Well! Okay.

You do not let this woman have unsupervised contact with your daughter. End. Of. Story.

And I don’t mean just when your daughter is tiny and small. I mean, EVER. I know it’s nice to have grandparents as babysitters and all, but hellllllll no. It sounds like she may actually become more dangerous to children as they get older and more willful/frustrating, so seriously: shore up your reserves now, because this isn’t a situation that will resolve after those first postpartum weeks.

Look, I’m no domestic abuse expert here, BUT:
Yes. Someone needs to intervene on behalf of your husband’s younger sister. She was a baby once, too. She does indeed need a hormonal mama bear crazy advocate. Her story plus your husband’s memories…DUDE. DUUUUUDE. Abuse is a cycle. It doesn’t just stop or pick-and-choose which child “deserved” it vs. a child who was just teething and grumpy.

You aren’t overreacting. Help her. Find someone else who can help her. Call her school, her guidance counselor. Call the police, again, and tell them not to leave. I just…I cannot express this enough. Forget the worries about betraying anyone’s trust. That “trust” was a cry for help, even if she didn’t necessarily mean for it to be.

Teenager = child = bruises. NOT COOL. EVER.

People are protecting your MIL, making excuses…the stepfather turning away the police, your husband remembering awful stuff yet insisting that she wouldn’t hurt your daughter or probably never lashed out at anyone but him, the failed attempts at therapy…again, no abuse expert but this is a pretty classic scenario of someone with a Problem. Abusers generally don’t just hurt one child or one person. They learn to hide their behaviors; they learn to manipulate their victims. Don’t let anyone blame your sister-in-law. Don’t sit there and question over whether she’s telling the truth or not — that’s not a question for YOU to figure out, you know? Don’t worry about breaking up a home or causing a rift or people blaming you for causing “problems.” You are not the Problem.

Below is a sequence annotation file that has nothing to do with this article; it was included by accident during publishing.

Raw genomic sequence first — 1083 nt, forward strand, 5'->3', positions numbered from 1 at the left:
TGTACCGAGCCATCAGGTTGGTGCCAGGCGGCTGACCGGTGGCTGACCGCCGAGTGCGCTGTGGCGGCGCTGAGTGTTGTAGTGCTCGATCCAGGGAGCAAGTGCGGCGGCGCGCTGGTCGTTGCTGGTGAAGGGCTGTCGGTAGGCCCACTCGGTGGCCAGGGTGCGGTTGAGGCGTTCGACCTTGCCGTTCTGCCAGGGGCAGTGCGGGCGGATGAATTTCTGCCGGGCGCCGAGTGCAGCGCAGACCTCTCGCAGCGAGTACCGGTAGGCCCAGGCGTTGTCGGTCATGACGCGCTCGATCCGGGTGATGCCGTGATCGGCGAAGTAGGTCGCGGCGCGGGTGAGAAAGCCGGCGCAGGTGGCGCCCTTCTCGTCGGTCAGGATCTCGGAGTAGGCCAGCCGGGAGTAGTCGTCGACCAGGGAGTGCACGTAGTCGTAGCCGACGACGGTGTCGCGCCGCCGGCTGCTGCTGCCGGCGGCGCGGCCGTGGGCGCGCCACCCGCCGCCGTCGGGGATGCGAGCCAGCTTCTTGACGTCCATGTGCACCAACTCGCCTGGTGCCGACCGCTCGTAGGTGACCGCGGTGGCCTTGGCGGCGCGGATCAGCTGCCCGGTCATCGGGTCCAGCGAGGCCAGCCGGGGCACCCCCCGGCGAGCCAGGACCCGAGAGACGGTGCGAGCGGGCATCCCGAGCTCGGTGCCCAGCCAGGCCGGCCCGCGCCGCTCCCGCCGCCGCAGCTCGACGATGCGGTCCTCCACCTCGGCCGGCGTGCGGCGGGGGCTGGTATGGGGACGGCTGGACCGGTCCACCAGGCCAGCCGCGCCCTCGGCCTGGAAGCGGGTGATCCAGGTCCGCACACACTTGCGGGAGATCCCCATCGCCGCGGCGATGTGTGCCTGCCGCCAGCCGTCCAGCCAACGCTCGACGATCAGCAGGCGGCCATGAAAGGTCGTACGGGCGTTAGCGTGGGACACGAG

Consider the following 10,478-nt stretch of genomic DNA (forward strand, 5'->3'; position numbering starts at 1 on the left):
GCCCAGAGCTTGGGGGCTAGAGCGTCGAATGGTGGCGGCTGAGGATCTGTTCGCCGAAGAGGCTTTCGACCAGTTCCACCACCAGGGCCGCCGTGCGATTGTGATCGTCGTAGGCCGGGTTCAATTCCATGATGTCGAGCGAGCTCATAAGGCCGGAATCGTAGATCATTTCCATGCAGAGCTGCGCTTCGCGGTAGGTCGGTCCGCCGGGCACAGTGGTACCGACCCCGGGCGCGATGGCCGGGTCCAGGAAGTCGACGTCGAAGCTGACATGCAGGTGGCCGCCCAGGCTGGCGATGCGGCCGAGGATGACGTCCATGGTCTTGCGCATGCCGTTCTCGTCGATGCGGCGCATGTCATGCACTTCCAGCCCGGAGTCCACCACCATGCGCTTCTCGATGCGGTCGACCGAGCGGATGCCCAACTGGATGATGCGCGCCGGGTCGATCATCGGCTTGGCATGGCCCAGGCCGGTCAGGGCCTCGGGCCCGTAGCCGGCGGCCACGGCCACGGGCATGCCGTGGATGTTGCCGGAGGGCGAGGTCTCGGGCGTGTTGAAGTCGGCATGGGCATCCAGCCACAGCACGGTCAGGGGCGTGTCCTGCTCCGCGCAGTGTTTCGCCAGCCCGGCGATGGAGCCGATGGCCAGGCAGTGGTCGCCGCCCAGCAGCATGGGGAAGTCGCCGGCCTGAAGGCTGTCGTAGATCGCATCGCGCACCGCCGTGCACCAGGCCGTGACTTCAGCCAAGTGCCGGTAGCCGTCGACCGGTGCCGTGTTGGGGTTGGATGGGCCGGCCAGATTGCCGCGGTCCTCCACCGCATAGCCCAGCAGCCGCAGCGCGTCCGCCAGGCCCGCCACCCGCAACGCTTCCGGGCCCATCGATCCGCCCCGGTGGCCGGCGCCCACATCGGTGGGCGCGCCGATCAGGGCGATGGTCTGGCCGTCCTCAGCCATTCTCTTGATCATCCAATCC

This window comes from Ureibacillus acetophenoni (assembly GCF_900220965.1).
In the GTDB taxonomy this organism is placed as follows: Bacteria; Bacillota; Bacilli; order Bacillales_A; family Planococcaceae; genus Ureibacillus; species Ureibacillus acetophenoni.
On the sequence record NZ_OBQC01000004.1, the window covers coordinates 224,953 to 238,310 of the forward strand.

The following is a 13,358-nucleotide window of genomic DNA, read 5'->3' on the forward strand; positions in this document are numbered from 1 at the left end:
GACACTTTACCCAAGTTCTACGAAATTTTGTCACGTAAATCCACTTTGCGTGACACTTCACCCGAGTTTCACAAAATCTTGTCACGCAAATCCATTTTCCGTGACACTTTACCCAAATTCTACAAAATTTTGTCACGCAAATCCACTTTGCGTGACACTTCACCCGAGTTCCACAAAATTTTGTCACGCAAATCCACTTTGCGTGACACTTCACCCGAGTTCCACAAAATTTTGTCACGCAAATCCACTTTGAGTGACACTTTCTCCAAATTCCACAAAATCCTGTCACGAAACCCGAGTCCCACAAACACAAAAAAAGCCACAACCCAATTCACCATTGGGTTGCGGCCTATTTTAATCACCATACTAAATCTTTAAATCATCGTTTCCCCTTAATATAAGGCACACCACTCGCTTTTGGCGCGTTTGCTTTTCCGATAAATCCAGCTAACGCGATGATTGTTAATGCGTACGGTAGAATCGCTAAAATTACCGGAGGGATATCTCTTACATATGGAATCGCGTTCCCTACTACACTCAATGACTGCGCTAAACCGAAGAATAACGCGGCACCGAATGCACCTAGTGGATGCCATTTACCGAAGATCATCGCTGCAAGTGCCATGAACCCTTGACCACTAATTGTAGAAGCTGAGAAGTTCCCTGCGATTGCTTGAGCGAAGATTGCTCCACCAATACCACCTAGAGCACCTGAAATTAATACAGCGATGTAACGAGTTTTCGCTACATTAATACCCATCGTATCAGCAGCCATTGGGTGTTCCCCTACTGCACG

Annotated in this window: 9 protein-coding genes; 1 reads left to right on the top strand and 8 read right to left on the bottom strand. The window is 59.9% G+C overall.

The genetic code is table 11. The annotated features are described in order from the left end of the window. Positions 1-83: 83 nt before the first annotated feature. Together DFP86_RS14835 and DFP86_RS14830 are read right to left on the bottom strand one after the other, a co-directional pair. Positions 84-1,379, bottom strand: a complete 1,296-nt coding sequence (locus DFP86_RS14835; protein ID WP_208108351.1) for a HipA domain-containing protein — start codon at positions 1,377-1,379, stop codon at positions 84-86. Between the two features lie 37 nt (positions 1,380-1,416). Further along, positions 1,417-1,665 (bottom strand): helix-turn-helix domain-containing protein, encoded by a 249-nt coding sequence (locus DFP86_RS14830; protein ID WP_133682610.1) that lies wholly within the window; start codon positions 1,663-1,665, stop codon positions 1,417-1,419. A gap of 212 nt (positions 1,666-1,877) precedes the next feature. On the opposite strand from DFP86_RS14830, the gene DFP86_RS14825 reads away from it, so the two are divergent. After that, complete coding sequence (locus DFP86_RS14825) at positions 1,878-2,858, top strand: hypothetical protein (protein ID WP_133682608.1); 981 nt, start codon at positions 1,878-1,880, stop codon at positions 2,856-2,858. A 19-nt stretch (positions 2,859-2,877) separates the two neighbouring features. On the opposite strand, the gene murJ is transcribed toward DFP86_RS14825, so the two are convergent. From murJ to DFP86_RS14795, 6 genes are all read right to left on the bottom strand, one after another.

So…look, I cannot solve that Problem for you. But if you were mostly looking for reassurance that you are not being unreasonable…well. YOU ARE NOT BEING UNREASONABLE. This woman does not come near your baby. This woman needs to be stopped before she hurts her own babies again.

1-800-4-A-CHILD (1-800-422-4453). It’s anonymous. Please call.


Published October 19, 2009. Last updated March 27, 2018.
About the Author

Amy Corbett Storch


Amalah is a pseudonym of Amy Corbett Storch. She is the author of the Advice Smackdown and Bounce Back. You can follow Amy’s daily mothering adventures at Ama...

Amalah is a pseudonym of Amy Corbett Storch. She is the author of the Advice Smackdown and Bounce Back. You can follow Amy’s daily mothering adventures at Amalah. Also, it’s pronounced AIM-ah-lah.

If there is a question you would like answered on the Advice Smackdown, please submit it to [email protected].

Amy also documented her second pregnancy (with Ezra) in our wildly popular Weekly Pregnancy Calendar, Zero to Forty.

Amy is mother to rising first-grader Noah, preschooler Ezra, and toddler Ike.